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Writing PAM Modules, Part One

by Jennifer Vesperman
05/16/2002

PAM stands for Pluggable Authentication Modules, and is a way of providing application independence for authentication. A PAM-enabled application calls a stack of PAM modules to run authentication, open and close sessions, and check account validity.

This is part one of a three part series on writing PAM modules. This part discusses the background information needed to write modules. Part two covers support code, and part three discusses the critical functions the module must supply.

Interactions

PAM modules provide the actual services that the application expects. The application calls PAM and requests service from one of the four module types (see next section). PAM checks the configuration file for that application, then calls the modules mentioned in the configuration file, in sequence, to provide the service.

The PAM library provides functions for both the application and the module. PAM expects a conversation function from the application, and at least one of a set of functions from the module. The requirements for modules are generally more strict than those for applications, because a module has to be able to provide some response (even just an error or a default success) to an application's request.

Module Types

PAM does more than authentication, though authentication is its primary purpose. It also provides for account and session management, and changing authentication tokens. A PAM configuration file groups these into four module types, and requires the system administrator to define what modules the system should call when each module type is required.

The four types are:

Account
Account management, most often determining whether a user has access at this time or on this console.

Auth
Authentication, the primary reason PAM exists. Establishes whether the user is who they claim to be, using the system administrator's choice of modules. It also covers setting credentials, such as group membership.

Password
Changing the authentication token, most often a password.

Session
Performs tasks done when a user starts or ends a session, such as displaying last login, whether they have mail, or mounting directories.

Stacking

PAM modules are stacked in a configuration file. This stacking provides PAM's greatest flexibility -- no module needs to "do it all"; each can be written to perform a single task. PAM extends the Unix ethos into authentication: small programs, each doing a single task and doing it well.

Write your module to do one specific task -- whether that task is as complex as performing Kerberos authentication or as simple as sounding a chime on login. If a system administrator wants to have that task done when the user starts or ends the application, they can add your module to the PAM stack.

A stack is the list of modules of this module-type for this application, in the sequence given in the configuration file.

If a stack succeeds, the application receives a PAM_SUCCESS response code and usually continues to its next task. If a stack fails, the application receives one of a number of failure codes and responds to it. A stack's success depends on the control flag the system administrator has given to each of the stack's modules. The simple versions of the control flags are:

required
Must succeed. If it fails, all other modules run but the stack returns a failure.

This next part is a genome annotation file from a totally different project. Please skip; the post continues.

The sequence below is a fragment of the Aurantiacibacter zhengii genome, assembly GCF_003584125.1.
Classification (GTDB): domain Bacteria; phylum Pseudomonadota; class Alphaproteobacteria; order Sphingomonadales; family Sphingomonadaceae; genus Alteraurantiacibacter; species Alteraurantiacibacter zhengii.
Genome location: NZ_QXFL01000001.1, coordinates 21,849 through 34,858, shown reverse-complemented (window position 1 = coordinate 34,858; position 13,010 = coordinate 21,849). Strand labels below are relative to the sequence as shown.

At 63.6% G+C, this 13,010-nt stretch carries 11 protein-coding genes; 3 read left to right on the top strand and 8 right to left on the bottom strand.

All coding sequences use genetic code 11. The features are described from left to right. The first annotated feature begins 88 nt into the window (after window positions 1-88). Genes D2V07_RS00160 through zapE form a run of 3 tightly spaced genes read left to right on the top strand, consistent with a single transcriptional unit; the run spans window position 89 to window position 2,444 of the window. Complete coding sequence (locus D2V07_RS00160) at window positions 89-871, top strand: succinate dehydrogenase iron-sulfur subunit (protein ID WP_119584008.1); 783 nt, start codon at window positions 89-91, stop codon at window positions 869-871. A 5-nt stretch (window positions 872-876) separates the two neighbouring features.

requisite
Must succeed. If it fails, no other module in this stack is executed. Failure is reported immediately. The failure code is that of the first module in the stack to fail.

sufficient
If this module succeeds, the whole stack succeeds. Later modules are not executed. Success is reported immediately. Failure does not prevent the stack from succeeding.

optional
Does not affect success or failure, so long as at least one non-optional module succeeds or fails.

For a more complete understanding of Linux-PAM stacks from a system administrator's point of view, see the Linux-PAM System Administrator's Guide.

What Modules Can Do

PAM modules are not limited to traditional authentication. Modules in the authentication category can authenticate by any means you can implement -- from just asking "are you foo? (Y/N)" to biometric tests. Authentication category modules can also perform tests or functions that might be useful for a system administrator to do while authentication is occurring; for example, the pam_env module sets or unsets environment variables during the authentication phase, and the pam_group module sets the user's group memberships.

Account modules are used to determine whether the user can access the account. pam_time and pam_nologin are typical account modules, and limit user access by time of day or week, or by the traditional "nologin" system.

The session module pam_lastlog logs the user's login and logout times to the var/log/lastlog file. Another commonly used module, pam_limits, restricts the user's use of system resources. Session modules usually manage tasks which are performed or triggered when a session is opened or closed.

An extremely useful password module is pam_cracklib, which provides a number of checks for too-easy passwords. It doesn't actually change the password, just tests for a bad one and then passes the tested password to the next module on the stack. Traditional Unix password management is performed by the pam_unix module.

The most important thing to realise about writing PAM modules is that they stack, so your module doesn't have to "do it all." If you think of something useful to do during standard Unix login or logout, you can write a small module to just do that one thing, then stack it next to pam_unix. You don't have to rewrite or hack pam_unix to get that one thing done.

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